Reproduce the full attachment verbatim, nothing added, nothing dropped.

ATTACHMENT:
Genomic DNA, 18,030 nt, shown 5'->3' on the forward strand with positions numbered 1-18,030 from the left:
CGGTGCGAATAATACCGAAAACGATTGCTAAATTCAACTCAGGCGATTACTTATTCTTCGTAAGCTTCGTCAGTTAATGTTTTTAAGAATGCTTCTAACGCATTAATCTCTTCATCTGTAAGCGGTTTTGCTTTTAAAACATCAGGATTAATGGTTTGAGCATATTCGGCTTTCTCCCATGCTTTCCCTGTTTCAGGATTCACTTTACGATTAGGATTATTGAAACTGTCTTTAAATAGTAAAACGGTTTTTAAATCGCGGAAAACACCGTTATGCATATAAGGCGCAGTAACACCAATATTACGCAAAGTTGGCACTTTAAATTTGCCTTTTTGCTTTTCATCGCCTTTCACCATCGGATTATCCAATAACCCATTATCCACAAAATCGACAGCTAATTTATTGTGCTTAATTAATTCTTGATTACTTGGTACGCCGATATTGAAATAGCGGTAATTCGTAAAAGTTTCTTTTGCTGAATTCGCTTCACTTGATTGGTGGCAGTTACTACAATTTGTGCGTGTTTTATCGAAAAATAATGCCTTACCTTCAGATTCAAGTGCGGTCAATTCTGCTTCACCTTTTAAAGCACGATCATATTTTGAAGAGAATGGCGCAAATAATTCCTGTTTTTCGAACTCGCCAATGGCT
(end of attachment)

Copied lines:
Genomic DNA, 18,030 nt, shown 5'->3' on the forward strand with positions numbered 1-18,030 from the left:
CGGTGCGAATAATACCGAAAACGATTGCTAAATTCAACTCAGGCGATTACTTATTCTTCGTAAGCTTCGTCAGTTAATGTTTTTAAGAATGCTTCTAACGCATTAATCTCTTCATCTGTAAGCGGTTTTGCTTTTAAAACATCAGGATTAATGGTTTGAGCATATTCGGCTTTCTCCCATGCTTTCCCTGTTTCAGGATTCACTTTACGATTAGGATTATTGAAACTGTCTTTAAATAGTAAAACGGTTTTTAAATCGCGGAAAACACCGTTATGCATATAAGGCGCAGTAACACCAATATTACGCAAAGTTGGCACTTTAAATTTGCCTTTTTGCTTTTCATCGCCTTTCACCATCGGATTATCCAATAACCCATTATCCACAAAATCGACAGCTAATTTATTGTGCTTAATTAATTCTTGATTACTTGGTACGCCGATATTGAAATAGCGGTAATTCGTAAAAGTTTCTTTTGCTGAATTCGCTTCACTTGATTGGTGGCAGTTACTACAATTTGTGCGTGTTTTATCGAAAAATAATGCCTTACCTTCAGATTCAAGTGCGGTCAATTCTGCTTCACCTTTTAAAGCACGATCATATTTTGAAGAGAATGGCGCAAATAATTCCTGTTTTTCGAACTCGCCAATGGCT